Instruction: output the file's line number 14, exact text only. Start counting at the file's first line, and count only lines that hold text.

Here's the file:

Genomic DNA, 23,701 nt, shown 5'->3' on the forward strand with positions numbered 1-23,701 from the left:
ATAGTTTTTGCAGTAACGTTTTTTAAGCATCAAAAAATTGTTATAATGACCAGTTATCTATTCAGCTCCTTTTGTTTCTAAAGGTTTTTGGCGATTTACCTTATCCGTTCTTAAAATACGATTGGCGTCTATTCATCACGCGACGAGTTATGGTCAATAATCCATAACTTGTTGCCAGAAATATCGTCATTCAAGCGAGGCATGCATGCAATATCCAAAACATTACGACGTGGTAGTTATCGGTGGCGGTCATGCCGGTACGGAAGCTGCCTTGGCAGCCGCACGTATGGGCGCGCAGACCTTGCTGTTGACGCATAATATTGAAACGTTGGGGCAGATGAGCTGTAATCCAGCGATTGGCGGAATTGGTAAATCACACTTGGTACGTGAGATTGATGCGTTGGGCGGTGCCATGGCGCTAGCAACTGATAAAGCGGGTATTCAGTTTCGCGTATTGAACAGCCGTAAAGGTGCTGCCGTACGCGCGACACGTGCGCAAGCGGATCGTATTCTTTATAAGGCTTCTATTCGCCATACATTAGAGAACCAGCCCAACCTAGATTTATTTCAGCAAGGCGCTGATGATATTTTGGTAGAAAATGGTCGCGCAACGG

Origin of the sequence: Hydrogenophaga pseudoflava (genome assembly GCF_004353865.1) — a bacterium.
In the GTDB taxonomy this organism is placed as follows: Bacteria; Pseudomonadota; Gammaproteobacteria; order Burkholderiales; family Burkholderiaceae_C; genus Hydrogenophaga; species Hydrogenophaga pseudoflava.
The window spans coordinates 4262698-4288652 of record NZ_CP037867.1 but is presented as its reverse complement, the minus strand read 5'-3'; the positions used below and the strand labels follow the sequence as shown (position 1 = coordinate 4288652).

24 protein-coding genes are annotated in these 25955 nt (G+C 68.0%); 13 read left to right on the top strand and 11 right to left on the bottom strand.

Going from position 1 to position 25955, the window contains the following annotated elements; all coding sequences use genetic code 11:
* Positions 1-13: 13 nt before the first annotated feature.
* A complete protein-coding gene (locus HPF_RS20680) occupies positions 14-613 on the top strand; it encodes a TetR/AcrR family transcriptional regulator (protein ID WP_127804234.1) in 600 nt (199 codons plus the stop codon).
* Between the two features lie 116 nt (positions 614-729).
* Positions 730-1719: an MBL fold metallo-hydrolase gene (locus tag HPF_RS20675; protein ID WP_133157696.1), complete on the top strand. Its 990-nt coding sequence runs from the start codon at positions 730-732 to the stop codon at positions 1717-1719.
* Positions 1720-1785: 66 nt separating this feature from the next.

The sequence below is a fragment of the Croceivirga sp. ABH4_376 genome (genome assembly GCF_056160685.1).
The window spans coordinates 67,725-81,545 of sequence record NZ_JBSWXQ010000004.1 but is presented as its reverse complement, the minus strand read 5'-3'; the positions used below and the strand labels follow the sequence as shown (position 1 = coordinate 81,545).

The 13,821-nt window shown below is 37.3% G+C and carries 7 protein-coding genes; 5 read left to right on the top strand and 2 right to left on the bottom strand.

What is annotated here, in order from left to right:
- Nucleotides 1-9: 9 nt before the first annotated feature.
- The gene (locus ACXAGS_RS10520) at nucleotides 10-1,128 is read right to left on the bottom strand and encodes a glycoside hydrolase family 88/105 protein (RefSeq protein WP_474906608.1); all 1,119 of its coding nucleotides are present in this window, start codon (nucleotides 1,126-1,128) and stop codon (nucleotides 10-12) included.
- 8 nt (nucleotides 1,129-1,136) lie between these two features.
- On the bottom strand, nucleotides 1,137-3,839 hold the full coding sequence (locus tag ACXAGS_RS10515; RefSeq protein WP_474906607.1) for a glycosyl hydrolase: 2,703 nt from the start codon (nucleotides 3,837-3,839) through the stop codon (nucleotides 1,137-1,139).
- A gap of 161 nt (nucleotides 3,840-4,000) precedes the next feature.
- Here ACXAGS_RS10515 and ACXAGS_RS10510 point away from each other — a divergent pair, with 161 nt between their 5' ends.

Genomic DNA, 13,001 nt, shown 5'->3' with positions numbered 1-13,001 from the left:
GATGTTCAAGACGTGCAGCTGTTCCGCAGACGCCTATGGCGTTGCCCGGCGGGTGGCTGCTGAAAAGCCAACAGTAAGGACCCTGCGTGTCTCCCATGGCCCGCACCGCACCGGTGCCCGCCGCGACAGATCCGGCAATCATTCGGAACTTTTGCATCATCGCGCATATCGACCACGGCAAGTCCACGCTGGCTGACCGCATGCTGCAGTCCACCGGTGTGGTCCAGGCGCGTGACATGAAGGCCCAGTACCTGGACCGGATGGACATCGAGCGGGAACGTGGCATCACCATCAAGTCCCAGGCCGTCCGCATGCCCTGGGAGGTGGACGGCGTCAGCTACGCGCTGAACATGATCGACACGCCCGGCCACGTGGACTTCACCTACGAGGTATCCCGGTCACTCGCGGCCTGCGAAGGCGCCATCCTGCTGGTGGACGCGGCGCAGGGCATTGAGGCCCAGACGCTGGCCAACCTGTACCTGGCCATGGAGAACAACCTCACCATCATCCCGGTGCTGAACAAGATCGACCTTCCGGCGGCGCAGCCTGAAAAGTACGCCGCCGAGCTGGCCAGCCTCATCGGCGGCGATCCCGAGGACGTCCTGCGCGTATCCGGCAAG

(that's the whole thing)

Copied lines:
The window spans coordinates 67,725-81,545 of sequence record NZ_JBSWXQ010000004.1 but is presented as its reverse complement, the minus strand read 5'-3'; the positions used below and the strand labels follow the sequence as shown (position 1 = coordinate 81,545).